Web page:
Primary 5 Curriculum
Reading In Primary 5 pupils read a wide variety of fiction and non-fiction texts and demonstrate their understanding of the main ideas and feelings. They make predictions, identify the main ideas and decide on conclusions based on previous reading. Pieces of individual and collaborative research are undertaken. Their knowledge of literary terms, punctuation and grammar is developed as they explore texts of greater maturity and complexity.
Writing Pupils write in a variety of forms and are encouraged to use suitable organisation and vocabulary. They should now punctuate most of their sentences correctly, use paragraphs and begin to indicate speech where appropriate. They are expected to spell with increasing confidence and accuracy, to use a fluent legible style of handwriting and to pay attention to the layout and presentation of their work.
Listening and Talking Pupils listen for information and make choices based on what they have heard. In group or one-to-one activities the emphasis is on listening attentively to others, responding appropriately and on making thoughtful and relevant contributions to discussions. Pupils make prepared oral presentations including PowerPoint, they read stories to Primary 2 pupils and research and present talks to the class. In the Autumn term they engage in a collaborative research project, which involves much discussion and negotiation.
Our P5 girls receive four 20 minutes sessions of specialist languages teaching each week in either French or Spanish. This is making a difference to the girls’ language acquisition, competence and their overall enthusiasm for languages. Both oral and written work are completed and a variety of teaching styles is used: learning through songs, ICT, drama, poems and booklets.
Pupils work mostly in mixed class groups in Primary 5.
Number, Money and Measurement Pupils consolidate their tables and extend their multiplication and division skills to three digit numbers. They develop their knowledge of fractions and their equivalences, and begin to appreciate the link with decimals and percentages. Measurement activities are undertaken with greater accuracy and pupils learn to read scales with varying graduations. Their knowledge of time is extended to include work with simple timetables.
Information Handling Pupils develop their skills of entering and editing information in a database. They create questionnaires, carry out surveys and use this information to produce a variety of graphs.
Shape, Position and Movement Pupils learn to identify different types of angle and extend their knowledge of compass points. They learn more about the properties of 2D and 3D shapes and explore a variety of methods for drawing circles.
Problem Solving and Enquiry Through active learning pupils continue to encounter problems in a range of contexts and develop strategies to deal with them.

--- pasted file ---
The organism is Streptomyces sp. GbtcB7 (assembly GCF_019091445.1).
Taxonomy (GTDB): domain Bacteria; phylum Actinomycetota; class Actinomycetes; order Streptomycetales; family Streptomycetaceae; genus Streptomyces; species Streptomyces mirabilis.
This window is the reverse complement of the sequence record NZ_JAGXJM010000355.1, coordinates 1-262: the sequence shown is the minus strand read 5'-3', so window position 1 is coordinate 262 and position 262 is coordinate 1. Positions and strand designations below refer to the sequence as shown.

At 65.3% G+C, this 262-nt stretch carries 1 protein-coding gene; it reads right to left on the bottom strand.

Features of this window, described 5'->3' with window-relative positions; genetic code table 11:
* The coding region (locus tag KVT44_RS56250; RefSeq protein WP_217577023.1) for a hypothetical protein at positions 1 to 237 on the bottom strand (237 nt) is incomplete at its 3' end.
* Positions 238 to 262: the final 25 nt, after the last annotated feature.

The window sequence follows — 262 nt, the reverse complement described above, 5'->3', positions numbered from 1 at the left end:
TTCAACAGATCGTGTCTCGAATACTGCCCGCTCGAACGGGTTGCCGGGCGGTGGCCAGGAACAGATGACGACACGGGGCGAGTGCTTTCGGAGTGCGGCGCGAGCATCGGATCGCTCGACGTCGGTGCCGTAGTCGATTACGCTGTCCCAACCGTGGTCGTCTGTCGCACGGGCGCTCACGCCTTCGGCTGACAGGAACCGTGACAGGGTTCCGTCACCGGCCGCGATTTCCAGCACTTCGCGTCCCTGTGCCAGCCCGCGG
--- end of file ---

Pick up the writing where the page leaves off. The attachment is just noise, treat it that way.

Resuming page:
In Primary 5 the Social Studies programme aims to develop knowledge, understanding and enquiry skills through the following topics:
- Crannogs (Early Life in Scotland)
- The Scottish Wars of Independence
- Scottish Government
- Individual Research on places in Scotland
In Primary 5, scientific ideas are developed through play, investigations, first-hand experiences and discussion.
A highlight of the first term is a visit to the Royal Botanic Gardens to study different trees and participate in an art workshop to provide batik work of leaves.
Topics covered are trees, endangered Scottish Animals, Solids, Liquids and Gases, Light and Sound
Health and Wellbeing
In Primary 5 pupils explore the three areas of Health Education: Physical Health, Social Health and Emotional Health, through discrete topics or as a link to another curriculum area.
Topics include: Healthy Lifestyles; Keeping Safe; Feelings and Self Worth.
Primary 5 has 3 x 40 minutes per week
Pupils are introduced to:
- more complex and precise skills
- more demanding competitive, co-operative and observational tasks
- recognised games in 'mini' and modified form
The Physical Education curriculum in Primary 5 focuses on the pupils' ability to perform skills and to use them in the correct situation. At this stage, pupils are engaged in many tasks which involve decision making. Throughout the course pupils are encouraged to:
- Show greater awareness of changes in direction and level in Dance
- Develop control of flight in Gymnastics
- Respond to the challenge of competition by thinking and reacting more quickly
- Use their observational skills to give accurate feedback
A highlight of Primary 5 is a residential Summer camp to Belmont Centre in Meigle where the girls take part in outdoor activities and visits to support the Social Studies programme.
Here are some of the P5 Diaries:
On Wednesday 21 May, Primary 5 set off for Camp! Our first stop was Falkland Palace in Fife. One group went round the little village to look at the buildings and interesting carvings and the other group went on a tour of the palace. There was a man dressed-up who took us to see Mary Queen of Scots. She asked us lots of questions about sports we liked. She said her favourite sport was Royal Tennis and she did not like the idea of swimming! Later on both groups had the chance to dress up in clothes of that time. Sophia was Mary Queen of Scots! Wednesday was so exciting and so much fun!
On Thursday we got on a bus and dropped off the first group at the Angus Folk Museum. Then the second group was dropped off at Glamis Castle. At Glamis castle we looked at the things they used 400 years ago. We saw a dolls house of Glamis Castle. First we went into the dining room. In there we were met by our tour guide. They took us to the chapel and told us a story of a ghost that sat in the corner of the chapel on the chair that was bigger than the others. Meanwhile at the Angus folk museum we were taken round seeing old toys and tools. Then we went to a farm and saw the machinery that was needed for farming 400 years ago. After the trips, we were back at the camp. After supper, we had a Pyjama Disco which we enjoyed a lot!